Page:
. Purpose of Collection
The purpose of these circulating collections is to support the curriculum and research needs of the stated user populations.
. User Population (Curricular and Program Needs)
The user populations of these collections include:
Undergraduate and graduate students in the English Department and Foreign Languages Department
Faculty in the English Department and Foreign Languages Department
Undergraduate students enrolled in the Ethnic/Gender Studies minor program (one aspect of the program is "Communication and Literature")
Undergraduate students enrolled in the "Cultural Literacy - Literature and Ideas" portion of the ESU General Education Core Curriculum (required course: EG 207, Introduction to Literature; each section of EG 207 has its own specialization such as "America Between the Wars", "Literature and Sport", or "Literature of the Midwest")
Undergraduate students enrolled in "Multicultural Intensive" General Education courses with literature components
Undergraduate and graduate students in cross-disciplinary majors
Kansas Resident card patrons
The English Department offers a Bachelor of Arts degree and a Master of Arts degree, both in English, and a Bachelor of Science degree in Education with an English teaching emphasis or a Journalism emphasis. The department also offers minor programs in English, creative writing, and journalism.
Historically, the English Department undergraduate curriculum has covered introductions to American and English literature. Advanced undergraduate and graduate studies of modern, postmodern, and contemporary American and English fiction and poetry have also been reflected in the library's collection. Authors such as William Faulkner, James Joyce, and Kurt Vonnegut were crucial focuses of the curriculum in the 1970's and 1980's, but not as much currently.
The Foreign Languages department supports an undergraduate curriculum, offering a Bachelor of Arts degree with a foreign language emphasis such as French, German, or Spanish. The library circulating collection reflects this audience. Introductory literature survey courses in these languages are offered along with advanced courses, mainly readings in French, German, or Latin American literature.
The library collection now supports present trends of literature and literary criticism in a variety of genres. Multicultural literature as well as literature supporting gender studies and gay/lesbian issues have become parts of departmental elective courses and of the General Education curriculum, as seen in the "Cultural Literacy" and "Multicultural Intensive" requirements. As a result, the library's collections should illustrate broad contexts of literature as it relates to multiple genres and cultures.
Long tenures of many faculty in the English Department and their corresponding research interests are still very much reflected in the library collections. Book shelves are lined with criticisms and biographies of modern, post-modern, and contemporary American and English authors. Many of these criticisms are classics in their fields and should be retained.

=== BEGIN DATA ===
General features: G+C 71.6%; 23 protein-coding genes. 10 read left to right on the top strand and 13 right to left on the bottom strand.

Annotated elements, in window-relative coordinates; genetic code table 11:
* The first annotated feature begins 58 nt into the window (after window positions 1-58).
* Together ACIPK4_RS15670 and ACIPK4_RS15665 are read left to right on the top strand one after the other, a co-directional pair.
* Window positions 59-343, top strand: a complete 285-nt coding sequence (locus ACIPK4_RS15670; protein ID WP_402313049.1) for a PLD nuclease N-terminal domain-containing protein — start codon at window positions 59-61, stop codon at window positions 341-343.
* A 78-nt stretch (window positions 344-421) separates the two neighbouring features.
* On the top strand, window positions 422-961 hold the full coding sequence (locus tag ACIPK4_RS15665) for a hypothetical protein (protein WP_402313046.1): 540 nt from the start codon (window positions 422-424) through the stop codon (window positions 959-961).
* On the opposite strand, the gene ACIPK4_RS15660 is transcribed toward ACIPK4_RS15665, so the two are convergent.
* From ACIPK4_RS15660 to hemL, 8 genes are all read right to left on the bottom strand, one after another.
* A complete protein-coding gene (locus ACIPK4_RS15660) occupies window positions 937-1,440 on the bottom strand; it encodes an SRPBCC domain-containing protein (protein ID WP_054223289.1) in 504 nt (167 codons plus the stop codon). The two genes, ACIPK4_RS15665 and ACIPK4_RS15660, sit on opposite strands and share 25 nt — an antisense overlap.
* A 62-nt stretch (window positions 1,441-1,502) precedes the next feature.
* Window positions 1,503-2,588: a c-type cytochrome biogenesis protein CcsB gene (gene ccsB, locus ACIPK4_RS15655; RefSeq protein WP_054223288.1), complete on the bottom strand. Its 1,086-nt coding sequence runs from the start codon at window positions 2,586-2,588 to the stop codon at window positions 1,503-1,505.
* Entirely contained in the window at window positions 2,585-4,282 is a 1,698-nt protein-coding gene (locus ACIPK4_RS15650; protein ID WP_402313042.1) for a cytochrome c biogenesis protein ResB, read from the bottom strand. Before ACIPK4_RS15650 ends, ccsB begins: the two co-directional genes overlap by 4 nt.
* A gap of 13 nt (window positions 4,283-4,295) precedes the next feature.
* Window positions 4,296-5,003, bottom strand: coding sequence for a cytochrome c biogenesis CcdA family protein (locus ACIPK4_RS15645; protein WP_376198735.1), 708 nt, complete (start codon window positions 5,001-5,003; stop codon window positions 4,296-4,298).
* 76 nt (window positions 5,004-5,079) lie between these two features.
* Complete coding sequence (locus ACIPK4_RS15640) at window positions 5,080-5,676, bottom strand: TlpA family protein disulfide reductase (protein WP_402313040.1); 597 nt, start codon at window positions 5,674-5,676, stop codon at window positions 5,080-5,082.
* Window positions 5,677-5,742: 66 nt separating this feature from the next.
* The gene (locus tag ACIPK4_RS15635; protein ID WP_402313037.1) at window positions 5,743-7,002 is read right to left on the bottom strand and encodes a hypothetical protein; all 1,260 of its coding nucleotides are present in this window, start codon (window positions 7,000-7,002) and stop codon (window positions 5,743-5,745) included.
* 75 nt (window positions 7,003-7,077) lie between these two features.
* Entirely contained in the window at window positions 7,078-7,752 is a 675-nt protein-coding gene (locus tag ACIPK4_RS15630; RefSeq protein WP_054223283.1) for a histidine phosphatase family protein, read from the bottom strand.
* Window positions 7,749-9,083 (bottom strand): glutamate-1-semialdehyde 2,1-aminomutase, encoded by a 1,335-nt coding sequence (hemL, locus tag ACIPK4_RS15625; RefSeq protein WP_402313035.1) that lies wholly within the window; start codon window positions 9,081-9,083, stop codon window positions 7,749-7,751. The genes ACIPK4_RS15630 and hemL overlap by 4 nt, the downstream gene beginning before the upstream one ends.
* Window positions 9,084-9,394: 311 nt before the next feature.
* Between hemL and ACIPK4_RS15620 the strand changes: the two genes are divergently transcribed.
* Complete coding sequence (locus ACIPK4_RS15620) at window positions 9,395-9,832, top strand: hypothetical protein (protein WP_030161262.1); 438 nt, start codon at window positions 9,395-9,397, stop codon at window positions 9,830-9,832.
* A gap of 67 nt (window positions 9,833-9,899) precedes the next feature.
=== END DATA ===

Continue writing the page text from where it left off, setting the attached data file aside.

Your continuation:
However, multicultural literature is still a weakness in these collections. Major African-American authors such as Alice Walker are represented, but recent authors from other minority cultures need to be highlighted. Requests for books relating to the Harlem Renaissance indicate a gap in that subject. Also lacking in the library collection are textbooks and guides to creative writing, as well as books of poetry by less well-known authors. The current selector is working with faculty in the English and Foreign Languages departments to fill in these gaps and ensure that collection development corresponds with present curriculum needs.
English (engl1): Fund code used to purchase novels, short stories, and poetry in English and American literature. Criticism, biographies and autobiographies of English and American authors are also purchased from this fund. Collecting priorities are contemporary authors and corresponding literary criticisms. Recent publications about the Harlem Renaissance and critical overviews of emerging poets, plus the accompanying poetry, should take the highest priorities as outlined earlier. Retain classic materials, weeding and replacing judiciously books in poor condition and weeding critical works that have dated badly (check with faculty for input).
Literature (lit1): Fund code used to purchase novels, short stories, and poetry from other countries. Criticism, biographies and autobiographies of authors are also purchased from this fund. Collecting priorities are contemporary authors and corresponding literary criticisms. Multicultural literature and criticism should take the highest priorities as outlined earlier. Retain classic materials, weeding and replacing judiciously books in poor condition and weeding critical works that have dated badly (check with faculty for input).
. Particular vendors
Baker and Taylor and Amazon.com are excellent resources for the latest literary criticisms, biographies, and autobiographies. Alibris.com is also a valuable resource for out-of-print literary works, fairly common requests in these disciplines.
. Specific Selection Guides
Choice Reviews online are invaluable for more obscure critical works about literary genres and specialties. The New York Times Book Review provides in-depth reviews of novels, collections of short stories and poetry, and criticisms, and is also helpful for identifying forthcoming paperback editions of books in these fields. Other guides to consult include Library Journal and catalogs of university presses for unique local publications of novels, short stories, and poetry.
. Publishers to be Aware of in this Subject
Oxford University Press; Cambridge University Press; W.W. Norton; St. Martin's Press; Palgrave; regional university presses for local authors.